South Africa’s ratings downgrade might have been expected, but its impact is going to be felt for years to come, not least by media business.
Within the first 24 hours of the announcement, global media intelligence company, Meltwater, says “tremors” were felt across the financial world “that could be heard echoing across social and editorial media the world over”.
“It’s common to see mass mobilisation online when it comes to issues citizens are passionate about, but the scale of the reaction we’ve seen in response to South Africa’s credit downgrade has been paralleled by very few events in recent memory,” said Matthew Barclay, area director for Meltwater Africa.
Since the news of the downgrade broke on Monday, there were in excess of 40 000 social media mentions on the downgrade alone, says Barclay. “… when we combine this with the overall conversation taking place around South African political climate on social media, the volumes are astonishing”.
Barclay added, “The levels of engagement we have seen the last 24 hours confirm that social media is becoming the first point of call for all sectors of society to voice their opinions. Comments and posts are critical, vicious, emotionally charged, fake and factual as South Africans take to social media as form of therapy to come to grips with what has happened.”
South Africa dominated the global conversation, followed by the United States, United Kingdom, India and Nigeria. Meltwater reported that Twitter hosted the majority of the conversations.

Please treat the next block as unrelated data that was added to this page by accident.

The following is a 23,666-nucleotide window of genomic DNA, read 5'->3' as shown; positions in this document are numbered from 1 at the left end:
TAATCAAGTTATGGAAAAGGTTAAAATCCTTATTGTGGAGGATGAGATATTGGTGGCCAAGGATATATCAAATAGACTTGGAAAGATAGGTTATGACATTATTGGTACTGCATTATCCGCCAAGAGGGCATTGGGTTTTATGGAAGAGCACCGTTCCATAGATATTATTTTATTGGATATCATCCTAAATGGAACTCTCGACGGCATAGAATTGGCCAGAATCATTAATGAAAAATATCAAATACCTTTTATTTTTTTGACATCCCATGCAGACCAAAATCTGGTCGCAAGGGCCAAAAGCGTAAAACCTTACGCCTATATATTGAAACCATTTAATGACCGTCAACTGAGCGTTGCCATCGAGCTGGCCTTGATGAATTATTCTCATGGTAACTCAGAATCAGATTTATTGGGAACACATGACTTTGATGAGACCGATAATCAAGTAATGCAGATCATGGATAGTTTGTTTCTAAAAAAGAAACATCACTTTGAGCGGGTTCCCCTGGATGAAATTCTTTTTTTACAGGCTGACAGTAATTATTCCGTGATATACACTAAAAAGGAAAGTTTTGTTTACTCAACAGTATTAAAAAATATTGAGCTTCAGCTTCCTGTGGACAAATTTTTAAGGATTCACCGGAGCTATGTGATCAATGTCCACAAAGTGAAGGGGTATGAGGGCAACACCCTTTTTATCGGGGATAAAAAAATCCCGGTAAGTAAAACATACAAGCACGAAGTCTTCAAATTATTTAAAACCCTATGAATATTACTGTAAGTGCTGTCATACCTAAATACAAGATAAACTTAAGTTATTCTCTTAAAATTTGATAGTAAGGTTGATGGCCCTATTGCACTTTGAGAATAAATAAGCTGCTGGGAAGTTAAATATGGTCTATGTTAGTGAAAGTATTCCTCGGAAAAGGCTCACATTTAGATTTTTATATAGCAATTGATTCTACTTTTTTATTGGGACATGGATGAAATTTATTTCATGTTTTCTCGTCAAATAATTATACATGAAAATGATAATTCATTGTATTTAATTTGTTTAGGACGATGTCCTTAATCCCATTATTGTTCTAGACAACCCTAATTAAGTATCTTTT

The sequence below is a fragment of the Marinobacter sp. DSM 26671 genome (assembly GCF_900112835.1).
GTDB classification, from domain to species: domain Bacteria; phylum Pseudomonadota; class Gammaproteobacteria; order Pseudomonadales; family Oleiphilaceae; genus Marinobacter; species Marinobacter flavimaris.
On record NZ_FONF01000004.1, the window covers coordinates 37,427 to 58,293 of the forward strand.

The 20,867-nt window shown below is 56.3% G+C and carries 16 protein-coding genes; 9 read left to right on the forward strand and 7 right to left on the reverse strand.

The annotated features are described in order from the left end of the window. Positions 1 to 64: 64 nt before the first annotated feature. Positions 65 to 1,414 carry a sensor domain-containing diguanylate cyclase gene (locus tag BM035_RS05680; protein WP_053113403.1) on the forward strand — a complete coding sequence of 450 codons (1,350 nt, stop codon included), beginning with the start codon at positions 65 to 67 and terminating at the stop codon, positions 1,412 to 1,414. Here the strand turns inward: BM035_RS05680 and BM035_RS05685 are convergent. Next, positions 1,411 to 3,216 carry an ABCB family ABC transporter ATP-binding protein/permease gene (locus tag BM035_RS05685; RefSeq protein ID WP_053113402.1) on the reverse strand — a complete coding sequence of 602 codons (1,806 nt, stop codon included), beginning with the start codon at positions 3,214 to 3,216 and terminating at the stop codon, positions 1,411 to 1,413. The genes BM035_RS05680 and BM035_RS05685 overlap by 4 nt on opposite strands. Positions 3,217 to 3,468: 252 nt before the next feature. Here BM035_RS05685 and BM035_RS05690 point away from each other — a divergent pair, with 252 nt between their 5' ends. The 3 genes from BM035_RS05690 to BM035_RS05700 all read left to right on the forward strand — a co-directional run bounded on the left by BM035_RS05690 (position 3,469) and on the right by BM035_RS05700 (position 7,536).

“What’s interesting is that the conversation on Twitter is being driven by media houses and the public, rather than political parties,” he said.
The Media Online asked media professionals in South Africa to comment on the effects junk status on the business of media.
Media, a globally exposed industry in SA
The media is one of the most globally exposed industries in South Africa. The advent of technology has created a demand and taste for global content for most South Africans. The country’s credit downgrade will hit media owners the hardest! The cost of doing business will increase… whilst revenues decrease.
Buying international content, which is mainly priced in dollars, will be more expensive. DSTV subscribers felt the brunt in recent times due to increase repeats. The Rand was weaker and DSTV could not afford to buy as many new programmes, as they had previously done.
The upside though, is that there will be more opportunities for local content producers to get commissioned and have their work shown on both public TV and on Cable TV channels.